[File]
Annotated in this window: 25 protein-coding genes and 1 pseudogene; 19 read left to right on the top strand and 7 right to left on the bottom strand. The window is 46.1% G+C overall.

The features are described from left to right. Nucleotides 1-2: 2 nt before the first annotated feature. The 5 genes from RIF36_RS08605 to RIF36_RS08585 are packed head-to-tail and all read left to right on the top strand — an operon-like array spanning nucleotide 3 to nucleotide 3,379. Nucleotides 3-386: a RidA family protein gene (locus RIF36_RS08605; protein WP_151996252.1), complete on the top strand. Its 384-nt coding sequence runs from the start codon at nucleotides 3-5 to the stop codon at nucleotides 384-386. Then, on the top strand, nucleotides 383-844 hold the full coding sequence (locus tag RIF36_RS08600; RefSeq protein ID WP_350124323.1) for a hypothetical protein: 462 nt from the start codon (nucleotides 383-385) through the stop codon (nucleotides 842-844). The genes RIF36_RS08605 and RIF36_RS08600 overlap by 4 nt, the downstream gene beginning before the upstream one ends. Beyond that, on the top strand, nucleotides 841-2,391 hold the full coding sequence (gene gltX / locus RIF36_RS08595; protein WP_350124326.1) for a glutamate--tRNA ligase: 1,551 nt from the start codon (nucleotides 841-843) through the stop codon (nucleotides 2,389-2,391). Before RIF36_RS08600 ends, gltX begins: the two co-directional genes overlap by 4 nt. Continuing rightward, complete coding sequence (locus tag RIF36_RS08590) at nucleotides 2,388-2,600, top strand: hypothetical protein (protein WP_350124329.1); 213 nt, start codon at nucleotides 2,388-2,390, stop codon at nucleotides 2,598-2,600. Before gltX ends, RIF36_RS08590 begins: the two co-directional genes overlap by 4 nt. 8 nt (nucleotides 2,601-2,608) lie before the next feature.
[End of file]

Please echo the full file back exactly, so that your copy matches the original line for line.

Annotated in this window: 25 protein-coding genes and 1 pseudogene; 19 read left to right on the top strand and 7 right to left on the bottom strand. The window is 46.1% G+C overall.

The features are described from left to right. Nucleotides 1-2: 2 nt before the first annotated feature. The 5 genes from RIF36_RS08605 to RIF36_RS08585 are packed head-to-tail and all read left to right on the top strand — an operon-like array spanning nucleotide 3 to nucleotide 3,379. Nucleotides 3-386: a RidA family protein gene (locus RIF36_RS08605; protein WP_151996252.1), complete on the top strand. Its 384-nt coding sequence runs from the start codon at nucleotides 3-5 to the stop codon at nucleotides 384-386. Then, on the top strand, nucleotides 383-844 hold the full coding sequence (locus tag RIF36_RS08600; RefSeq protein ID WP_350124323.1) for a hypothetical protein: 462 nt from the start codon (nucleotides 383-385) through the stop codon (nucleotides 842-844). The genes RIF36_RS08605 and RIF36_RS08600 overlap by 4 nt, the downstream gene beginning before the upstream one ends. Beyond that, on the top strand, nucleotides 841-2,391 hold the full coding sequence (gene gltX / locus RIF36_RS08595; protein WP_350124326.1) for a glutamate--tRNA ligase: 1,551 nt from the start codon (nucleotides 841-843) through the stop codon (nucleotides 2,389-2,391). Before RIF36_RS08600 ends, gltX begins: the two co-directional genes overlap by 4 nt. Continuing rightward, complete coding sequence (locus tag RIF36_RS08590) at nucleotides 2,388-2,600, top strand: hypothetical protein (protein WP_350124329.1); 213 nt, start codon at nucleotides 2,388-2,390, stop codon at nucleotides 2,598-2,600. Before gltX ends, RIF36_RS08590 begins: the two co-directional genes overlap by 4 nt. 8 nt (nucleotides 2,601-2,608) lie before the next feature.